In a video that briefly went viral on Facebook Friday morning, a Louisville Metro Government garbage collection employee laughed as he dumped the contents of a trash can — including two opossums — into the back of a garbage truck.
“Watch out he going to splatter blood all on your face,” a male voice stated, referring to one of the opossums.
The video received roughly 1,800 views before the individual who posted it took it down, but that was not before a number of others called for the Solid Waste Management Services employee to be fired from his job and commented that his actions were “unacceptable” and “cruel.”
“We are repulsed by what you saw as much as anyone else who may have seen it,” said Harold Adams, spokesman for Louisville Metro Public Works, which oversees the Solid Waste Management Services division. “We are in the process of taking disciplinary action with that employee.”
Among the possible disciplinary action that could be taken is a suspension.
Several commenters on the video said the employee should have turned the marsupials loose, and some posted that opossums are tame creatures.
The man who posted the video identifies himself as a city truck driver on Facebook. He commented that at least one of the opossums jumped out of the back of the garbage truck at its next stop and that opossums usually make it alive to the landfill where they are dumped out with the trash collected. He also defended his actions saying that the job is “very dangerous.”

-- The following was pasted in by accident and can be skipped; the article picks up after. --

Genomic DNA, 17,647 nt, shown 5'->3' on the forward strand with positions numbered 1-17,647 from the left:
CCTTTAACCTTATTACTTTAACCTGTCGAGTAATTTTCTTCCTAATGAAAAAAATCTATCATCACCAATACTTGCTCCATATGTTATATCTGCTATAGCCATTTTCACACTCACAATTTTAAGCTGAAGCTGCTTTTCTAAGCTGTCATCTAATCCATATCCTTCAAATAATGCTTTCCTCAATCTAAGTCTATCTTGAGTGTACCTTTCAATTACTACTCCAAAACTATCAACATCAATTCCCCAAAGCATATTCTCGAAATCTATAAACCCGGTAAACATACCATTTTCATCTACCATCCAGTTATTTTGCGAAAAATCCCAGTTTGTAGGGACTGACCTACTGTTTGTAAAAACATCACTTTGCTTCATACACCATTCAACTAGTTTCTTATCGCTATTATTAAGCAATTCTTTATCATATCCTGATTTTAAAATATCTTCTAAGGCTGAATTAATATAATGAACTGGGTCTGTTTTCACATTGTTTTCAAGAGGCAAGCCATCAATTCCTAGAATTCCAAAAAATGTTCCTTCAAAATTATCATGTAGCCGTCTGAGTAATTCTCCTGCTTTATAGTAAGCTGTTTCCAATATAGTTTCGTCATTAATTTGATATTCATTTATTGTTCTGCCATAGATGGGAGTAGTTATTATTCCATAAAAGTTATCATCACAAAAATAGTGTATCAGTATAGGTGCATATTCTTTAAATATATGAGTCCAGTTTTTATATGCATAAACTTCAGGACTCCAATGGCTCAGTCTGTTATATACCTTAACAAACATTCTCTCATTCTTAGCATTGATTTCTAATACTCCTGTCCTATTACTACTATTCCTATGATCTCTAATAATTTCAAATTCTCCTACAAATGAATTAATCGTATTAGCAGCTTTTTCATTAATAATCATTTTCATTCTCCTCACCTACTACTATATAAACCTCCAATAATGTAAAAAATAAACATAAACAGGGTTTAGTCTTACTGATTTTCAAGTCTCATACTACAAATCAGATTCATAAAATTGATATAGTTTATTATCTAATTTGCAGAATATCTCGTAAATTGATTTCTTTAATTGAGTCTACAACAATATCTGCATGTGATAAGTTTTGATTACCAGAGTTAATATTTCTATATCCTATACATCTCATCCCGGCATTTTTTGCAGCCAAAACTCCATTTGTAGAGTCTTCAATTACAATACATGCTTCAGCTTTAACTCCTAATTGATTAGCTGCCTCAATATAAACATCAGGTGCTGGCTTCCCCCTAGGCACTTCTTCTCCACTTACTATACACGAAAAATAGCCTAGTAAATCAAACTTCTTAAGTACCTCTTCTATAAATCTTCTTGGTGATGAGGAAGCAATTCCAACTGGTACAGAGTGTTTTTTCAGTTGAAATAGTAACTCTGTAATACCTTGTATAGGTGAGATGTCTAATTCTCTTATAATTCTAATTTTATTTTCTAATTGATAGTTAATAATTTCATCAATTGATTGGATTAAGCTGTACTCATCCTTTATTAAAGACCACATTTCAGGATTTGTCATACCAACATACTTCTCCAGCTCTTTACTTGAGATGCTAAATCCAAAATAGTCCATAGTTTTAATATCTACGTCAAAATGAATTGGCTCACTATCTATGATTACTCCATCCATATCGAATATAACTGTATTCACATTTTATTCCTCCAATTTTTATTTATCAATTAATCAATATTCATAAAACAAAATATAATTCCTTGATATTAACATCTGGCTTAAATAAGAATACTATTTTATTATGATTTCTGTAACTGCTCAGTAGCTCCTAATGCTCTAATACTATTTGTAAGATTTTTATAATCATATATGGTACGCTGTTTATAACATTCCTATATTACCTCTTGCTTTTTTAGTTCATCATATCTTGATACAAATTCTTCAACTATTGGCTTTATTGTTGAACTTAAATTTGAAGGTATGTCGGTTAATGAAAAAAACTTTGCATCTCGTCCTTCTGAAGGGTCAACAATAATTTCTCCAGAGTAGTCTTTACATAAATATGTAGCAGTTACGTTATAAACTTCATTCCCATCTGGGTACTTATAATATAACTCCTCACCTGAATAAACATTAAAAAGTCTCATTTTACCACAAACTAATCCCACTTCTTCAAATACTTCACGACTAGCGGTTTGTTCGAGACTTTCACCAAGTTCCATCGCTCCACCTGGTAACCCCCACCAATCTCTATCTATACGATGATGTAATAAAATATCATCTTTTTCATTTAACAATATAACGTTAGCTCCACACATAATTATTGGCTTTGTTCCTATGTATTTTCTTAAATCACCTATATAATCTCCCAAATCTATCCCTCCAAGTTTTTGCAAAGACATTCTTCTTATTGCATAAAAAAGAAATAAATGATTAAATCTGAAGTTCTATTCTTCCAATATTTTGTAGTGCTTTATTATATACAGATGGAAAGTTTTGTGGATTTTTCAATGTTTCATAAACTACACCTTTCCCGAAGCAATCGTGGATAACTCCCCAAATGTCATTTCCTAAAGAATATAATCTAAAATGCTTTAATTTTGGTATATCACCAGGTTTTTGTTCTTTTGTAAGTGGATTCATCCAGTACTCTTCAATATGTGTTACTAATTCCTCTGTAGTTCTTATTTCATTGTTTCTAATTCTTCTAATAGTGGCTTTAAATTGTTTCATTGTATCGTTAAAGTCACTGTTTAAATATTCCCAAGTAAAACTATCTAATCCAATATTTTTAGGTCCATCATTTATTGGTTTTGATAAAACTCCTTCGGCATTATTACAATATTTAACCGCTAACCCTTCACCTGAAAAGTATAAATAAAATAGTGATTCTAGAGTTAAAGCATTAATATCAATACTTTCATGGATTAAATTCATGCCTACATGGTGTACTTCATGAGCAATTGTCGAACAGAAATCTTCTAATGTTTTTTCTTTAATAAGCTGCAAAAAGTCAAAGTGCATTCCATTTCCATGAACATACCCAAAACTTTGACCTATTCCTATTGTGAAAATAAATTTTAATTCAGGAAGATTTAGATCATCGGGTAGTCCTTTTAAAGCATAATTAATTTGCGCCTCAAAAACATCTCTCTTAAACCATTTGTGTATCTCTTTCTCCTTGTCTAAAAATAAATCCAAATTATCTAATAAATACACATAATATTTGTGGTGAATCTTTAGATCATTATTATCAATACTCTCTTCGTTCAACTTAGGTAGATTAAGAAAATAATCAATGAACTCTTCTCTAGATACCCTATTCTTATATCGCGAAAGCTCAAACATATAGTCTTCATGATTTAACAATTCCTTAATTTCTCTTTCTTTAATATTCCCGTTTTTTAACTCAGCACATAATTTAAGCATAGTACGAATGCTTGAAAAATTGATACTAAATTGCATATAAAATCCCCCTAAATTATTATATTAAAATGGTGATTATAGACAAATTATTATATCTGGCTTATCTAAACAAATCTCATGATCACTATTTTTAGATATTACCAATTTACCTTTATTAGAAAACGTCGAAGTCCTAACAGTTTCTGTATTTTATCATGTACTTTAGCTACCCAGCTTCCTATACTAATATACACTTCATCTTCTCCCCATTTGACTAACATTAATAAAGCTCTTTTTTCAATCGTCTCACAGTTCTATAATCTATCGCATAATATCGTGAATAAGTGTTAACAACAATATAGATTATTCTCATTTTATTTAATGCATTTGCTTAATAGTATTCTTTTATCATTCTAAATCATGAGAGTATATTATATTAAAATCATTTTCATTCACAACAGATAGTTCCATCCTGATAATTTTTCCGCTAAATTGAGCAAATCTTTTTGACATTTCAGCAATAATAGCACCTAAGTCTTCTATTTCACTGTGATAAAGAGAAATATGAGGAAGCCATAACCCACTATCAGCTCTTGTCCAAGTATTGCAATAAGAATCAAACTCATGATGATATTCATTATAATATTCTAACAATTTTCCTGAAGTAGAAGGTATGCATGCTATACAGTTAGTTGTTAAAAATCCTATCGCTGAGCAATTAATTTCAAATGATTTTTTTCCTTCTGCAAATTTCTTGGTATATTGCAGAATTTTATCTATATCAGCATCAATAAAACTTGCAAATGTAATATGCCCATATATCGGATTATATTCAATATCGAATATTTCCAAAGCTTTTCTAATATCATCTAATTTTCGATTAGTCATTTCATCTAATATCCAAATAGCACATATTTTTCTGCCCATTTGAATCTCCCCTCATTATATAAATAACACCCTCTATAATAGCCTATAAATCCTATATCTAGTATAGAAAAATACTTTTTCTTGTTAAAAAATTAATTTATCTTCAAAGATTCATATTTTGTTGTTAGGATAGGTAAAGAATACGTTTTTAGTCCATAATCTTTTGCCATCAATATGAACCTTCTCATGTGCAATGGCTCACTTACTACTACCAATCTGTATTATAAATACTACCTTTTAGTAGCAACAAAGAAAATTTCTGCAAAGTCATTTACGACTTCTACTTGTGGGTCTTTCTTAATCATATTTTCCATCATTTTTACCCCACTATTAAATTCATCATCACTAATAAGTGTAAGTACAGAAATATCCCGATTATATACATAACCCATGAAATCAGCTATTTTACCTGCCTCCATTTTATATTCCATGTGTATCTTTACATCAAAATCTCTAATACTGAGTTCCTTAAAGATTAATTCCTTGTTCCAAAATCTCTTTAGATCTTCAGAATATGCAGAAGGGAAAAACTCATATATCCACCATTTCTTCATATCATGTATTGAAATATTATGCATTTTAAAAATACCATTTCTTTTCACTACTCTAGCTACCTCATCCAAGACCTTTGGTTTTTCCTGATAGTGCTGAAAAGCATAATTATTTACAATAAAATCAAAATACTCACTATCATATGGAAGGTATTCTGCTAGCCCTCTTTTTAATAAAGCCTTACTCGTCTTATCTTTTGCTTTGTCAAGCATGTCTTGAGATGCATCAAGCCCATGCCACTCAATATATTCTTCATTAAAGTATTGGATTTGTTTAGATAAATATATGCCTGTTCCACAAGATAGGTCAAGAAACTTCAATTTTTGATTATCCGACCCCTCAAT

“After dealing with this problem all the time you tend to laugh at the dangers as you handle them,” he wrote.
Another Facebook user came to his defense as well, stating that Solid Waste Management Services employees deal with hazards every day, including human waste, drug addicts, loose dogs and disease-infested animals. The commenter, who also identified himself as a Metro employee, noted that residents are worried about their trash being picked up more than the safety of the workers.
In his comments to Insider, Adams backed up the comments about the potential hazards of dealing with wild animals.
“Due to the potential dangers of injury and disease, we ask them not to handle the animals,” he said, adding that typically, the animal or animals will scurry out the back of the truck once the garbage can’s contents are emptied or the animals will exit the truck at the landfill. “That is not to say all of the animals survive. Some of them don’t.”